Road Victim Named As Driver 'Curfew' Debated

The man killed in a road accident in Loughgall, County Armagh overnight has been named.

He was James Ignatius Fitzgerald - who went by the first name Seamus - and was from the Oakfield area of the Moy in County Tyrone.

The 43-year-old's car left the road near Ardress House soon after midnight. No one else was in the car at the time.

Police have appealed for witnesses to the crash to contact them. They also want to speak to anyone who stopped at the scene of the crash.

Since the beginning of this year, 32 people have died in accidents on Northern Ireland's roads.

The death has highlighted a local move to restrict young drivers nighttime activities.

Parliament's Transport Select Committee originally wanted the Government to impose more regulations targeting young drivers to combat Britain's horrific young driver death toll.

Some of their recommended changes included a minimum 12-month probationary learner driver period, raising the age of driving unaccompanied to 18 and better hazard perception training.

But what would effectively be a curfew is also being mooted to cut the road toll for these younger, inexperienced drivers locally.

The Northern Ireland Assembly is now set to debate a proposal to impose a night time curfew on novice drivers.

North Down MLA Peter Weir has also proposed limiting the number and age of passengers and a total alcohol ban on newly qualified drivers.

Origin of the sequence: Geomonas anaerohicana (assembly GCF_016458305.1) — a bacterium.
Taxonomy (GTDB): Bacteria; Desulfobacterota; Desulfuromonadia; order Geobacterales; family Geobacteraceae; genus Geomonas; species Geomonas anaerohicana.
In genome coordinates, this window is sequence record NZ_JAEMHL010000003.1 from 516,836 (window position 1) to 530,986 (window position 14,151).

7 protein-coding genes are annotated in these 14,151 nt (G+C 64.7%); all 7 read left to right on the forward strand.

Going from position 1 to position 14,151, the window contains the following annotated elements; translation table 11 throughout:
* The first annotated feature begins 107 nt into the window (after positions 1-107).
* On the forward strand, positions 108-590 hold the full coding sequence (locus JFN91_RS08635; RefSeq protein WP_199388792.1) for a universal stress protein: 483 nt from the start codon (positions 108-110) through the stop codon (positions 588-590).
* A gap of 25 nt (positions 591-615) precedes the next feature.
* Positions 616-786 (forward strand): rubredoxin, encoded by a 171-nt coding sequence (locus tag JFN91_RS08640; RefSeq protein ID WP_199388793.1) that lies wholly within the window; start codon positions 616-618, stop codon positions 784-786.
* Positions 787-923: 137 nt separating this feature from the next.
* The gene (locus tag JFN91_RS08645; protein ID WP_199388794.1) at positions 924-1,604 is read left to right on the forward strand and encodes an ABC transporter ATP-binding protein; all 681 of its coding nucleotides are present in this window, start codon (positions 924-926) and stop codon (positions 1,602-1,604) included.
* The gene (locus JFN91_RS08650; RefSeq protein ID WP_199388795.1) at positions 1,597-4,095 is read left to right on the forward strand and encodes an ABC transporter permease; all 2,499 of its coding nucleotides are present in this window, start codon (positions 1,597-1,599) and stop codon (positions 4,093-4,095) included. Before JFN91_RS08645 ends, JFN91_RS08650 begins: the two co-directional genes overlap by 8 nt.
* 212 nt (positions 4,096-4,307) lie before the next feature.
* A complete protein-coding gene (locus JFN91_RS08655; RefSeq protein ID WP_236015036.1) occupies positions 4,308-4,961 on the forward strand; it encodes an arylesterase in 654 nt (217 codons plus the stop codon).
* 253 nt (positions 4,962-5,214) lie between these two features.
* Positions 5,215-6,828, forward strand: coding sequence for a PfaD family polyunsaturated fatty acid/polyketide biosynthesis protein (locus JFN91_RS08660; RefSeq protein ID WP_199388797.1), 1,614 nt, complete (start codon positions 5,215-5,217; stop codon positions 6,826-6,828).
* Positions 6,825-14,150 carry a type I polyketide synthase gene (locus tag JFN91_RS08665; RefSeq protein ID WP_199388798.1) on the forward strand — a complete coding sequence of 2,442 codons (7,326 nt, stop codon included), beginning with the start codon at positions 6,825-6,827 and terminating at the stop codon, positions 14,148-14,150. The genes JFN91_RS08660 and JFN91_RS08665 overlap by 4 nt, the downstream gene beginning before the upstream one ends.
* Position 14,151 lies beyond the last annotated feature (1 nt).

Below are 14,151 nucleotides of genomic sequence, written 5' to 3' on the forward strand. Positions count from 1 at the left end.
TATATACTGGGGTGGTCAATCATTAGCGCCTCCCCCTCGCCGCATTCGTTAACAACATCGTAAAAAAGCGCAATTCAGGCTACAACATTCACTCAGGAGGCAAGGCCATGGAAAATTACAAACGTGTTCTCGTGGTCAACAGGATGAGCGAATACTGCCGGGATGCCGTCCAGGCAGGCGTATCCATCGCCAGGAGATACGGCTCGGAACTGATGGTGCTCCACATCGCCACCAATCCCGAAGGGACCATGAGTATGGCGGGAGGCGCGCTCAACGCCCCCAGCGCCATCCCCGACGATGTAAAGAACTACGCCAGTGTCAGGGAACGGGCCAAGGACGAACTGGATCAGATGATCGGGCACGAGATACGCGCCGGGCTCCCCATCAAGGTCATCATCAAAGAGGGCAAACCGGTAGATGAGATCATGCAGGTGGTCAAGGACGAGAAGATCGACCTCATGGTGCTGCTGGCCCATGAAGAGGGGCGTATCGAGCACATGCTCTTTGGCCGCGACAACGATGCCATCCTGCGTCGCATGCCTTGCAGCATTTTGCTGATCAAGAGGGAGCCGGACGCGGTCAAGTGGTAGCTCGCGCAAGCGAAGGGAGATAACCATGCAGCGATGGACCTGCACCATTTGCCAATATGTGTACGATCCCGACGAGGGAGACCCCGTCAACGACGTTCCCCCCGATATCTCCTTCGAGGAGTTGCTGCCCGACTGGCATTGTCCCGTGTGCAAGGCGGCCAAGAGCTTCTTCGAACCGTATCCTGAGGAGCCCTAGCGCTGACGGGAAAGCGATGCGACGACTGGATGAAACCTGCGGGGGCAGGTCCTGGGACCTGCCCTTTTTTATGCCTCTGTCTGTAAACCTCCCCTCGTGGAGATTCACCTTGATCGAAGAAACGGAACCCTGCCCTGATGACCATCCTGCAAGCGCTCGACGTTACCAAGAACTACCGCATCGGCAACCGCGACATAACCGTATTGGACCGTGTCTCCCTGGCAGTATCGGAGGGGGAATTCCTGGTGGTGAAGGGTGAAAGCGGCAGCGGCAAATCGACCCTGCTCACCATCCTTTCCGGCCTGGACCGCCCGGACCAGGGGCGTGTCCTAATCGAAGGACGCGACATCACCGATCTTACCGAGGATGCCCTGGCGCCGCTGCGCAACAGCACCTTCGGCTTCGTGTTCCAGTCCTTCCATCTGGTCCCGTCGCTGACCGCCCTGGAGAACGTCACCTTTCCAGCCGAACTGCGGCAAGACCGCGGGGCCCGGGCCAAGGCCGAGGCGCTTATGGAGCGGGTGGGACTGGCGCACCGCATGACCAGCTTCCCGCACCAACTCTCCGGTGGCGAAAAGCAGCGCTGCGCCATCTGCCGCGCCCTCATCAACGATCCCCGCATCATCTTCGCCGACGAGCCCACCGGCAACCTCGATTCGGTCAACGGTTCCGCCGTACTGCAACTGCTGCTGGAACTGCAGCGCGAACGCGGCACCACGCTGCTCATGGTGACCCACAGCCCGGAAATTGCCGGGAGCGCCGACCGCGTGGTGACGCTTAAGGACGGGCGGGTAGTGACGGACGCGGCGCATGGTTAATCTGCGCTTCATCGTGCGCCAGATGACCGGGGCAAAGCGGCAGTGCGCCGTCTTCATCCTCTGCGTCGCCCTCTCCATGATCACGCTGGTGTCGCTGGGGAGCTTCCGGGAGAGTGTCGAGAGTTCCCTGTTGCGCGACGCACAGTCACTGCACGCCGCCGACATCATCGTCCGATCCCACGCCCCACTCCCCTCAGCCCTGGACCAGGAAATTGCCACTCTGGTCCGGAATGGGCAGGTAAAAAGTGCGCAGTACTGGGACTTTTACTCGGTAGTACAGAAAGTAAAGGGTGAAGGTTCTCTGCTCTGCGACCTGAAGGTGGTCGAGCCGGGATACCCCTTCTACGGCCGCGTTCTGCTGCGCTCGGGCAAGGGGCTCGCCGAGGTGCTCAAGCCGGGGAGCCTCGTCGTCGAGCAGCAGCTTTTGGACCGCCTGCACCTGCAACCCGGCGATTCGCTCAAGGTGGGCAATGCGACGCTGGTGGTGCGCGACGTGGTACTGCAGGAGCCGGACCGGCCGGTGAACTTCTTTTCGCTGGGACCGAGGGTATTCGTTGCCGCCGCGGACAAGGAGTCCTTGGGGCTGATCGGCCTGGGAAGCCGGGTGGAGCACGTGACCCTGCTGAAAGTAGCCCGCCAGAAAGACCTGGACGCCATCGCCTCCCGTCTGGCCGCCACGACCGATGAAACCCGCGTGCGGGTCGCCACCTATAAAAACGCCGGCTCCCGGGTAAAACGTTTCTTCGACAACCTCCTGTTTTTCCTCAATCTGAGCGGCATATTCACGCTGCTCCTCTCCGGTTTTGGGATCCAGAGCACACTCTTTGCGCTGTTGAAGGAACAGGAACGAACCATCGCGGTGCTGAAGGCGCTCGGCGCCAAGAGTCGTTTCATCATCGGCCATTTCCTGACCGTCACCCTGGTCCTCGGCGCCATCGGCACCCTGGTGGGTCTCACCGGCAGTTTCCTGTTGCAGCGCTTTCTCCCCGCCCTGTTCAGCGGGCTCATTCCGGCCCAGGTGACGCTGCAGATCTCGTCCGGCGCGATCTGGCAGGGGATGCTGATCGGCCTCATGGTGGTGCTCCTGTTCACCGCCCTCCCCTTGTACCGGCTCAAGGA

The DUP assembly member said similar schemes had success in other countries: "Newly qualified drivers are five times more likely that the average driver to be involved in a fatal or serious road collision," he said.

Northern Ireland already operates an R-plate system which must be displayed for a year and indicates the driver is restricted to 45mph.

Since graduated driver licensing systems provide a staged progression from initial learning to unrestricted solo driving, a UK initiative to control early driving to reduce exposure to the highest risk driving situations was previously discussed at Westminster.

Graduated licensing systems are in place in several states of USA, Canada, Australia, New Zealand, Sweden, Norway, Finland, France and Northern Ireland. These systems have different components and impose different restrictions.


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